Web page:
For the majority of my professional life I have run my own business. This wasn't actually part of my master plan, it just happened to work out this way.
To be quite honest, I love the control, the balancing of roles, and the freedom — although I tend to work most weekends and at least 12 hours a day during the week.
Huh! They are a sign of weakness.
Can you go and see a movie in the middle of the day?
However, you will most likely be burning the midnight oil while ‘serial employees’ are tucked snuggly in their beds.
I went to a great college, Rochester Institute of Technology (RIT)–but my real professional preparation came from a gentleman that I worked for, during my high school and college summers.
Bud Jenkins, was the golf pro at the Pennhills Club in my hometown of Bradford Pennsylvania. Bud was like a second father to me, and provided the ‘push’ that I needed to get out of my rural western Pennsylvania town and into a big city environment–where I could best succeed in the professional path that I had selected.
It was Bud who taught me the phrase, “If you can’t go first class, don’t go at all.”
He was a risk-taker and many times, marched to the beat of his own drum.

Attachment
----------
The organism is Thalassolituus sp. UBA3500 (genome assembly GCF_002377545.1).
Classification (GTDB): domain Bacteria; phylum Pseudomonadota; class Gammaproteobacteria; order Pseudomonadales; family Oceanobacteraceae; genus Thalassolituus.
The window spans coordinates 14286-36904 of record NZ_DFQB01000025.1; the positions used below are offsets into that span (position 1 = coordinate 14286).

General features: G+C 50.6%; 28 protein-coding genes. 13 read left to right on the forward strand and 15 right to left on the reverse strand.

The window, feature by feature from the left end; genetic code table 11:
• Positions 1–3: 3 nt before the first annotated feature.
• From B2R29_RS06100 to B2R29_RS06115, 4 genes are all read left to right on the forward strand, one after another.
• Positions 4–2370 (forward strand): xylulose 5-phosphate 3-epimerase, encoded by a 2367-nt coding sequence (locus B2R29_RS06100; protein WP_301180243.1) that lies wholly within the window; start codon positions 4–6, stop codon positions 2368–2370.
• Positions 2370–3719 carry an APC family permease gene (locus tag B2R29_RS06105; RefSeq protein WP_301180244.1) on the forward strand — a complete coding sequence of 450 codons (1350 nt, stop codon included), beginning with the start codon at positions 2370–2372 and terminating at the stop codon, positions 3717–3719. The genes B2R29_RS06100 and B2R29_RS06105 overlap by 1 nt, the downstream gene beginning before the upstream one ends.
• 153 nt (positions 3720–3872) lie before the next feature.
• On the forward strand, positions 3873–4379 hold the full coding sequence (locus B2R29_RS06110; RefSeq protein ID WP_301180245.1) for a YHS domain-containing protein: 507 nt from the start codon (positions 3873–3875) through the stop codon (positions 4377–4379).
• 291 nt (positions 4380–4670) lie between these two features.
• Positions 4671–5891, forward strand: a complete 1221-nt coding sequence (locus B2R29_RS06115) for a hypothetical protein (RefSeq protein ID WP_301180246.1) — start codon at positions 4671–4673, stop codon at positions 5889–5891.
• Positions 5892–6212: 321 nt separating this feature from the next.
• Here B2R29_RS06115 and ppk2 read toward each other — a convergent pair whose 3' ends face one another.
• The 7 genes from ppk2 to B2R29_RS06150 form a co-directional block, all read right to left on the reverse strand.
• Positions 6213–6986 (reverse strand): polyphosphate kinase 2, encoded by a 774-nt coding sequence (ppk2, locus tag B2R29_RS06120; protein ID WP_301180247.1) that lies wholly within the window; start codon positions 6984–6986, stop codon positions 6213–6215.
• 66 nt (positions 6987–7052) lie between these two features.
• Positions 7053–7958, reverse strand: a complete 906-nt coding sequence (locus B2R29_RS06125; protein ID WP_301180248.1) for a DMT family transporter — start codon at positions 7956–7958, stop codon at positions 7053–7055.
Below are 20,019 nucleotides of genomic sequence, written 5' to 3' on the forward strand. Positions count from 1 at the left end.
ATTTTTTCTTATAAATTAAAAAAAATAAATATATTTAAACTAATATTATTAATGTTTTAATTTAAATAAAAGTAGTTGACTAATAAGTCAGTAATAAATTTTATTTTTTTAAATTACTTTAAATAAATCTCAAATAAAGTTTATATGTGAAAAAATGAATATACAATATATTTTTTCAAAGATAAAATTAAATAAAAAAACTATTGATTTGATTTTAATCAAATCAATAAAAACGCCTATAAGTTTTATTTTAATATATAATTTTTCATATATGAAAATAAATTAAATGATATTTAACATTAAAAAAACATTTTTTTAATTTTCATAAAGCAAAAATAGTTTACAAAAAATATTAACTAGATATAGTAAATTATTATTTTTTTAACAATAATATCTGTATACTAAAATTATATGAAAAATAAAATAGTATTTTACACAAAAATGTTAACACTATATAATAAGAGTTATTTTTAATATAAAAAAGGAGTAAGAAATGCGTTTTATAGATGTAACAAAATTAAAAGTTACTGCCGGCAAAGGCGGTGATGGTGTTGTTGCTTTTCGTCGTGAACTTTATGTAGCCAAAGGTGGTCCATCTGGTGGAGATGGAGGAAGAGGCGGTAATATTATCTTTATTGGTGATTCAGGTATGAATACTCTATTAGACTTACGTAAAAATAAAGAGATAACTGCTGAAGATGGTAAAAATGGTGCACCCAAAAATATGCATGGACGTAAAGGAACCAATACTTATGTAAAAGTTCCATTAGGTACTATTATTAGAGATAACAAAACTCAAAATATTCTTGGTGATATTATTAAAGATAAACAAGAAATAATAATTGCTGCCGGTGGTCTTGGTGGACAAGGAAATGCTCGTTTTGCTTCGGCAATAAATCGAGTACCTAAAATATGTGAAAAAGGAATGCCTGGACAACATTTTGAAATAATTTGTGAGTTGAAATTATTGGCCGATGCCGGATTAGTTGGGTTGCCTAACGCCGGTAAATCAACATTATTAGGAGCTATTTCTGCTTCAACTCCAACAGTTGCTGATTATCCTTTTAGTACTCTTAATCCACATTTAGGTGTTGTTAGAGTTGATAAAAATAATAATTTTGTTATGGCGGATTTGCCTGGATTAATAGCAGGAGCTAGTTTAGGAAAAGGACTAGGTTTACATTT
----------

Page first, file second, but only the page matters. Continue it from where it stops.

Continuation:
In his youth, unsuccessfully tried out for a catching position with the Chicago Cubs.
As a young man, Bud spent many years working as assistant pro and later pro at the New Orleans Country Club, where he enjoyed the colorful clientele that you might expect from such an establishment.
He once told me that if he could do anything that he wanted in life, he would find a job on Bourbon Street, where as a barker, he would usher people in and out of one seedy establishment or another.
As a golf professional, within a private country club, Bud supplemented his modest salary with profits from his pro shop retail sales as well as by providing one-on-one golf lessons.
As members of Bud’s pro shop team, it was our responsibility to take care of members as they entered and exited the golf course. The serious golfers kept their bags in the back room of the golf shop, where they were carefully cleaned and stowed after each round.
In addition to teaching me the general rules of business, Bud taught me was how to professionally manage my personal feelings, while conducting professional business services. In other words, how to bite your lip, and remain polite–despite whatever might be being tossed your way.
In the back room of the pro shop, where no customers were permitted, Bud had placed a small business card size sign above doorway.
We could read it. Members could not.
The sign read:
“When you're up to your neck in alligators, it's easy to forget that the initial objective was to drain the swamp."
I can be working around the clock for days on end–but when there is a sudden lull in the action, this little sign suddenly pops into my head.
This in a nutshell, is the most difficult part of running your own business. The merry-go-round never stops. But at the end of a long day–what a feeling of accomplishment!
A couple of years ago, I was able to track down Bud through his daughter, Teresa. He was still living at the time but his mind was being ravished by Alzheimer’s Disease.
In my short telephone conversation with Teresa, she said that he would often say, “I know that I had a great life, I just wish that I could remember it.” – Doug.